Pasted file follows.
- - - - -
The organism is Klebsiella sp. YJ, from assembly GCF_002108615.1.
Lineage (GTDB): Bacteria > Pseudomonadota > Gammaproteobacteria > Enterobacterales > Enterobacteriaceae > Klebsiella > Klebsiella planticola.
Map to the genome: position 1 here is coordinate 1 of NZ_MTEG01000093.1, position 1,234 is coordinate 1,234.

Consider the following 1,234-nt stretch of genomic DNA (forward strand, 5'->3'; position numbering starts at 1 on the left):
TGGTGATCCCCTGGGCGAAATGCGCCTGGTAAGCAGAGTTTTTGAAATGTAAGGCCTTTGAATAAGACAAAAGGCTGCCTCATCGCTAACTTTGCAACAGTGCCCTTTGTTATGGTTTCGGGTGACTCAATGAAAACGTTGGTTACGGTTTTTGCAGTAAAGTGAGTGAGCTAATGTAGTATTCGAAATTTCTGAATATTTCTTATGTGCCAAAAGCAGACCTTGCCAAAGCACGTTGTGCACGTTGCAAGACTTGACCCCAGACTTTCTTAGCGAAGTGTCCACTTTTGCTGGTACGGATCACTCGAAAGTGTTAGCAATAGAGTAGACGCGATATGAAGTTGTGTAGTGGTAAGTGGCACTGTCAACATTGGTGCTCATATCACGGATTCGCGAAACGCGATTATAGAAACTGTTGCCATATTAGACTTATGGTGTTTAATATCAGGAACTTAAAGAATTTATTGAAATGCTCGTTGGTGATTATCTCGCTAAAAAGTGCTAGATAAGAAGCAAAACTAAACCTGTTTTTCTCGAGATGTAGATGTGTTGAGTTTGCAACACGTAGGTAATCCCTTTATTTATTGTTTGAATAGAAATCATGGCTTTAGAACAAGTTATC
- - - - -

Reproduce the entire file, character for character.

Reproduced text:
The organism is Klebsiella sp. YJ, from assembly GCF_002108615.1.
Lineage (GTDB): Bacteria > Pseudomonadota > Gammaproteobacteria > Enterobacterales > Enterobacteriaceae > Klebsiella > Klebsiella planticola.
Map to the genome: position 1 here is coordinate 1 of NZ_MTEG01000093.1, position 1,234 is coordinate 1,234.

Consider the following 1,234-nt stretch of genomic DNA (forward strand, 5'->3'; position numbering starts at 1 on the left):
TGGTGATCCCCTGGGCGAAATGCGCCTGGTAAGCAGAGTTTTTGAAATGTAAGGCCTTTGAATAAGACAAAAGGCTGCCTCATCGCTAACTTTGCAACAGTGCCCTTTGTTATGGTTTCGGGTGACTCAATGAAAACGTTGGTTACGGTTTTTGCAGTAAAGTGAGTGAGCTAATGTAGTATTCGAAATTTCTGAATATTTCTTATGTGCCAAAAGCAGACCTTGCCAAAGCACGTTGTGCACGTTGCAAGACTTGACCCCAGACTTTCTTAGCGAAGTGTCCACTTTTGCTGGTACGGATCACTCGAAAGTGTTAGCAATAGAGTAGACGCGATATGAAGTTGTGTAGTGGTAAGTGGCACTGTCAACATTGGTGCTCATATCACGGATTCGCGAAACGCGATTATAGAAACTGTTGCCATATTAGACTTATGGTGTTTAATATCAGGAACTTAAAGAATTTATTGAAATGCTCGTTGGTGATTATCTCGCTAAAAAGTGCTAGATAAGAAGCAAAACTAAACCTGTTTTTCTCGAGATGTAGATGTGTTGAGTTTGCAACACGTAGGTAATCCCTTTATTTATTGTTTGAATAGAAATCATGGCTTTAGAACAAGTTATC